By Alexis Coe.
Recommended on: 30th March 2021
You Never Forget Your First: A Biography of George Washington by Alexis Coe. If you’re a history buff, as we are, you will get a lot out of Coe’s seemingly lighthearted and oft-times irreverent look at George Washington. We’ve long wished for a fairly dispassionate book about Washington that discussed his good and bad sides without taking snide potshots or putting him on a pedestal. Alexis Coe’s book walks that fine line—perhaps most importantly, she is able to outline Washington’s integrity combined with a deep-rooted racial hypocrisy that is sometimes quite breath-taking. Here’s a sample from the book’s beginning that gives a sense of Coe’s delightful, but deeply thought-provoking alternative take on America’s leading founder:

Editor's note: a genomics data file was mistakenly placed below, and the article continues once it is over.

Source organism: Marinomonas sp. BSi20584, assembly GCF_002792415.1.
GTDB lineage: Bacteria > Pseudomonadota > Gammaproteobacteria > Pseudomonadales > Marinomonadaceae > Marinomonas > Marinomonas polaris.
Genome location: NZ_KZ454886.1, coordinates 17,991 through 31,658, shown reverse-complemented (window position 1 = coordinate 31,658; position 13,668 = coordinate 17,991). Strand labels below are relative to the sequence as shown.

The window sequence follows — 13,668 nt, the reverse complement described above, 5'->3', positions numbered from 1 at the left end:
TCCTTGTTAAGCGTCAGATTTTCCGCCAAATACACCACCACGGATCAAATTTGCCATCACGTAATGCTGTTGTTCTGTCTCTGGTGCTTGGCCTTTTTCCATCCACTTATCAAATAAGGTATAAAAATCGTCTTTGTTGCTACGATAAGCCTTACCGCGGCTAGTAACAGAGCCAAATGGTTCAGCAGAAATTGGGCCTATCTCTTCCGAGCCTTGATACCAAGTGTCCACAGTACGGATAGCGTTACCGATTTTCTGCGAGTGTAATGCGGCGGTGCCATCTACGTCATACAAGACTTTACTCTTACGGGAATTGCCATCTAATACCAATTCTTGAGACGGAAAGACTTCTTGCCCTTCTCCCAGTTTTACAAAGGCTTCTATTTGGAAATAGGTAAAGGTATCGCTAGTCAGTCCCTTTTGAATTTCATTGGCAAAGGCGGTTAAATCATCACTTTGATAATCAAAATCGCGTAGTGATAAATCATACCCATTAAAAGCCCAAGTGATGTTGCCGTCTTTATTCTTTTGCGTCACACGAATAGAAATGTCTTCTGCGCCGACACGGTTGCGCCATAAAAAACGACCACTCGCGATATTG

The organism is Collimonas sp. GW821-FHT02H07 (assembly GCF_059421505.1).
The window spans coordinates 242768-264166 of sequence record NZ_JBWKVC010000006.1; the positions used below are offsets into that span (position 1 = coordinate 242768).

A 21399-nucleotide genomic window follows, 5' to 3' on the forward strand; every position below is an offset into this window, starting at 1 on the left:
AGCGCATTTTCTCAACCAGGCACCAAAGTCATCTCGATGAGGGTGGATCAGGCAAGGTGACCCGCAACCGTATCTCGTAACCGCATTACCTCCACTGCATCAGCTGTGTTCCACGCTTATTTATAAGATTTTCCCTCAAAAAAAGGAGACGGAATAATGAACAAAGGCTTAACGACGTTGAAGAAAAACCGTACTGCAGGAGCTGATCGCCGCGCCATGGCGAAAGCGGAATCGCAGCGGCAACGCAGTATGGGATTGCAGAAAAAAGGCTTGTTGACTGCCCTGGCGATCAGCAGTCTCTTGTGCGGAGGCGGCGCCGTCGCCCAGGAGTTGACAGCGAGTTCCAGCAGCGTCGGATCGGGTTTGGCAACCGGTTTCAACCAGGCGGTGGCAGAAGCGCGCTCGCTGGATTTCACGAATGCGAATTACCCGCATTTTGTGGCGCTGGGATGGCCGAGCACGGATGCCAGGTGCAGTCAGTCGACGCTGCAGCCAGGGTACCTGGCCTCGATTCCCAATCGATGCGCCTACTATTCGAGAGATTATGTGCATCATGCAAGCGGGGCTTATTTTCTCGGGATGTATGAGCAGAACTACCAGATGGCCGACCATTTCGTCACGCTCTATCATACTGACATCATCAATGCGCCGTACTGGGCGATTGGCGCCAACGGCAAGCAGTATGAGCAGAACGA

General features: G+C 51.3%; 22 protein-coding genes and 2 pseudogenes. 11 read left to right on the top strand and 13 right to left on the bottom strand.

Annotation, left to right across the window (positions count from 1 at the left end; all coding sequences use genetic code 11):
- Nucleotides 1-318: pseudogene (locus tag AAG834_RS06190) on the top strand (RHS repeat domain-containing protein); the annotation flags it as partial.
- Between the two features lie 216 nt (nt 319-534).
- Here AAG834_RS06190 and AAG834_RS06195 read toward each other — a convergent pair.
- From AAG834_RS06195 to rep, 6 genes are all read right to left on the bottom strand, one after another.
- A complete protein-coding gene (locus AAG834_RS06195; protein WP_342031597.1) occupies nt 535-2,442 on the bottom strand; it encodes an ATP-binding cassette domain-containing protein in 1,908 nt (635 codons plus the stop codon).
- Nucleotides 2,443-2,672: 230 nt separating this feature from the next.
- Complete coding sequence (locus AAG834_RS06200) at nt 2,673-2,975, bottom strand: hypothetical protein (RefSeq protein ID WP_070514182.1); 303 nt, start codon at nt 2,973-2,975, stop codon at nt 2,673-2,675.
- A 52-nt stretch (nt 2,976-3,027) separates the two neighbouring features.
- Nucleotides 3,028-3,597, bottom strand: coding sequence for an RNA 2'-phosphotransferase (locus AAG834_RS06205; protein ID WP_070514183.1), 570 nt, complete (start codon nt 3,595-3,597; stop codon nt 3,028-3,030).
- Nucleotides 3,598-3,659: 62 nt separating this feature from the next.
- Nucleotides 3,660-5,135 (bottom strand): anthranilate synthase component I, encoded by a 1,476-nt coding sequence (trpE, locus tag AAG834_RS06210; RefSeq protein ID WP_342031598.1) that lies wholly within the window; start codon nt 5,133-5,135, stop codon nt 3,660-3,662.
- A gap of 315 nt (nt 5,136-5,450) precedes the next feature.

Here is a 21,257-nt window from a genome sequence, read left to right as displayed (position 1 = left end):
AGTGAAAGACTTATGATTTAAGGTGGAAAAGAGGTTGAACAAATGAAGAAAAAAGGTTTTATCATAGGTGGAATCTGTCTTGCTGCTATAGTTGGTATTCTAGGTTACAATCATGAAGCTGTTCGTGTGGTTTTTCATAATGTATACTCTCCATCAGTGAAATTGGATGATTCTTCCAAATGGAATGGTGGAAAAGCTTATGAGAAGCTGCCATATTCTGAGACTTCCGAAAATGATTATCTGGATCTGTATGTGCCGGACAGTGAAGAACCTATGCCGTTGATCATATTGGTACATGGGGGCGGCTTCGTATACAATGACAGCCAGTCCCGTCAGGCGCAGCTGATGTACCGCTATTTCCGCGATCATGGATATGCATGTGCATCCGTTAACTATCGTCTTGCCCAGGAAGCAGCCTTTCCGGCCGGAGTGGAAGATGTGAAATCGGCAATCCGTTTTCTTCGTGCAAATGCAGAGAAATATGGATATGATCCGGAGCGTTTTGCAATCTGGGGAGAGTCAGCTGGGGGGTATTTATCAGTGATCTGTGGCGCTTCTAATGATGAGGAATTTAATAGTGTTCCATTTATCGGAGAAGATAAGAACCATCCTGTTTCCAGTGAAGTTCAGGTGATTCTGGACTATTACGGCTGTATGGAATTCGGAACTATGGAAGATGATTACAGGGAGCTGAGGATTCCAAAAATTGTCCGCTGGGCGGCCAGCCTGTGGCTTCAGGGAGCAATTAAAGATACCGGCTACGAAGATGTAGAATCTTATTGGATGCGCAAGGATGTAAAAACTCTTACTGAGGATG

“All of the Founding Fathers have problems. Thomas Jefferson strikes modern audiences as beyond hypocritical, John Adams as tiresome, and James Madison as downright boring. But according to Washington’s own biographers, he’s in real trouble. Joseph Ellis calls him ‘the original marble man.’ Ron Chernow says he is ‘composed of too much marble to be quite human.’ Harlow Giles Unger says he’s ‘as stonelike as the Mount Rushmore sculpture.’ What is to blame for Washington’s inhuman stature? Well, for starters, his renowned self-control. ‘My countenance never yet betrayed my feelings,’ Washington once said. That was an exaggeration, but he was discreet enough to land himself, as Richard Brookhiser has lamented, in ‘our wallets, but not our hearts.’ Every biographer humbly endeavors to break Washington out of his sepulchre—by proceeding in almost the exact same way as the one who came before him. First, his biographers stick a portrait of the man Ellis calls America’s “‘foundingest father’ on the cover. Many favor Washington’s most iconic image, his rigid and gloomy face on the one-dollar bill, but most prefer a painting that shows his whole body, because his thighs drive them wild. Brookhiser, examining a portrait from 1792, can’t help but notice how ‘well-developed’ they are. Ellis admires how they ‘allowed him to grip a horse’s flanks tightly and hold his seat in the saddle with uncommon ease.’ For Chernow, Washington’s “‘muscular thighs’ were just the beginning. He was a ‘superb physical specimen, with a magnificent physique . . . powerfully rough-hewn and endowed with matchless strength. When he clenched his jaw, his cheek and jaw muscles seemed to ripple right through his skin.’ They pair that visual coffin of a cover with a verbal coffin of a title, often adhering to the same stale format. George Washington: A Biography. George Washington: A Life. George Washington: A President. The more adventurous among them might throw in a hyperbolic word or two (Destiny! Power! Genius!) or a phrase borrowed from Washington’s time, immediately lost on potential new readers (‘His Excellency’ or “‘For Fear of an Elected King’). With titles this stodgy, presidential biographies will always appear as if they are for men of a certain age, intended to be purchased on Presidents’ or Father’s Day. The Thigh Men, as I came to think of these kinds of biographers over the years, are a decidedly ‘size matters’ crowd. Chernow’s book on Washington, which won the Pulitzer Prize, clocks in at almost a thousand pages, a record among single-volume editions on our first president—in no small part because it takes every opportunity to remind readers that the great general was very, very manly.”
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